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April 4, 2005
From journal The Couple does Monterey
Mexico City, Mexico
February 21, 2005
The night before we had a light dinner after strolling around in the Cannery Row area. Although the food was fine, service was slow and prices, as expected, were a bit high for what we got. On our last night in Monterey, we strolled uphill just three or four blocks inland to Lighthouse Avenue. Things are less glitzy here, and we hoped the prices and ambience would be better, too.
The first restaurant we came to was the Loose Noodle Pasta House. The menu looked fine and the soft-lit interior seemed inviting. We intended to stroll farther and see what else was available, but noticing that the baby had fallen asleep in his stroller, decided to charge right in and enjoy a meal in peace and quiet.
Not surprisingly, given the name of the restaurant, virtually all dishes are pasta based. Prices hover around $10 per main course, to which a soup and salad may be added for $3. The lunch menu is cheaper and specials are available before 6pm. A special menu is available for children – for once, most of the items do not have French fries.
I ordered a baked chicken breast with fettuccini and a glass of Californian dry white wine while my wife had a salad. I particularly enjoyed the fresh herbs strewn over my food as well as the perfectly cooked chicken – not underdone and definitely not dry. My toddler has developed a distinct distaste for the pastas offered on the children’s menus in most restaurants – having tasted a few myself, I cannot blame her – and we ordered her a plate of cheese tortellini from the normal menu. As my wife had designs on the tortellini herself, we foolishly did not ask for a half portion, as the serving was humongous. We rounded off the meal with excellent cappuccino and tiramisu.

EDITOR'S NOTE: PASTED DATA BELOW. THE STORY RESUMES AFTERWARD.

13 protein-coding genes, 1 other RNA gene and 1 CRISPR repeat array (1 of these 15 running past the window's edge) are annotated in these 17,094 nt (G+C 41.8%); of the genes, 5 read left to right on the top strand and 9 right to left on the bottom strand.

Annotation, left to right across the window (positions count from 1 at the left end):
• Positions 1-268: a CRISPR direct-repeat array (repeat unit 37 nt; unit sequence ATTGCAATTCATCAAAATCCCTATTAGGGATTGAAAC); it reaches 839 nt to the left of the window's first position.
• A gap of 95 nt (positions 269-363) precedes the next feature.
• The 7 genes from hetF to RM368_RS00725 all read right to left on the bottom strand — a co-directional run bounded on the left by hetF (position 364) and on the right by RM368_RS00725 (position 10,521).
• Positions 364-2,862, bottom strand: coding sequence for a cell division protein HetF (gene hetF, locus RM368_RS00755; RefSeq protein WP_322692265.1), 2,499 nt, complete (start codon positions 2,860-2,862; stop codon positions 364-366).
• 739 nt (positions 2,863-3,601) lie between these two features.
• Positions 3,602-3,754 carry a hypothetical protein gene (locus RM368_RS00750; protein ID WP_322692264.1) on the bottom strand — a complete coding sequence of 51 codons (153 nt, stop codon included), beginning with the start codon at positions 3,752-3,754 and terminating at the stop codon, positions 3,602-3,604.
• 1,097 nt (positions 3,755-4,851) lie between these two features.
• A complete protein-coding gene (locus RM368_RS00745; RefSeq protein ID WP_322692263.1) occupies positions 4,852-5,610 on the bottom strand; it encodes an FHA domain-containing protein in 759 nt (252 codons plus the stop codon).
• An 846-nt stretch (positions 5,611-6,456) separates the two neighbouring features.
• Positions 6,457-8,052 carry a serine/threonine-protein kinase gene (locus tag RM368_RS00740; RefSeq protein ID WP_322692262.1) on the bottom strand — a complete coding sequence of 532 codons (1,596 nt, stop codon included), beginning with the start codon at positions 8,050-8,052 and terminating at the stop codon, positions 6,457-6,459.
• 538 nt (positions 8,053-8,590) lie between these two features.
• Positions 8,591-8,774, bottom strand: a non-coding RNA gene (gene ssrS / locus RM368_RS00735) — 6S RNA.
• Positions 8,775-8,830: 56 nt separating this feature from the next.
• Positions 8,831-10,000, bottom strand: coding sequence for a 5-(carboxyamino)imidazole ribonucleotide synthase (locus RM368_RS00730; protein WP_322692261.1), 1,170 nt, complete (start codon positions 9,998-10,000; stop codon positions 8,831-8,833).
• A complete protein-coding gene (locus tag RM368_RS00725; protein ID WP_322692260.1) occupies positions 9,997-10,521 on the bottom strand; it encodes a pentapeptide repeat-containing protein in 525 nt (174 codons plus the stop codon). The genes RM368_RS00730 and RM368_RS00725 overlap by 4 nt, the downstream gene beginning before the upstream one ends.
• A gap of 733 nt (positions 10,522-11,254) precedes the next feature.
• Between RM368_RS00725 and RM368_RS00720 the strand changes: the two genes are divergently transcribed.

I do not know why I am often worried that my children will misbehave in decent restaurants. Except for my ruined previous birthday dinner, of which we have agreed not to speak anymore, they generally behave very well in public. We had already ordered coffee when a group of six spanning three generations wandered in. For some reason, the father found it necessary to remind the children in a booming voice to remember to use indoor voices. I do not know why he bothered – he was probably too scared to pick a fight with his mother-in-law. The children of around 6 years never got a word in edgeways, as the grandmother kept talking very loudly nonstop for the rest of the time we were in there. She did not even slow down to give them a chance to reply to her questions.
When in Monterey, even when not in the mood for pasta, I would recommend strolling the few blocks up hill to sample the fare available in the small restaurants on Lighthouse Avenue rather than opting for the very touristy and overpriced venues at the seafront.
From journal Return to Monterey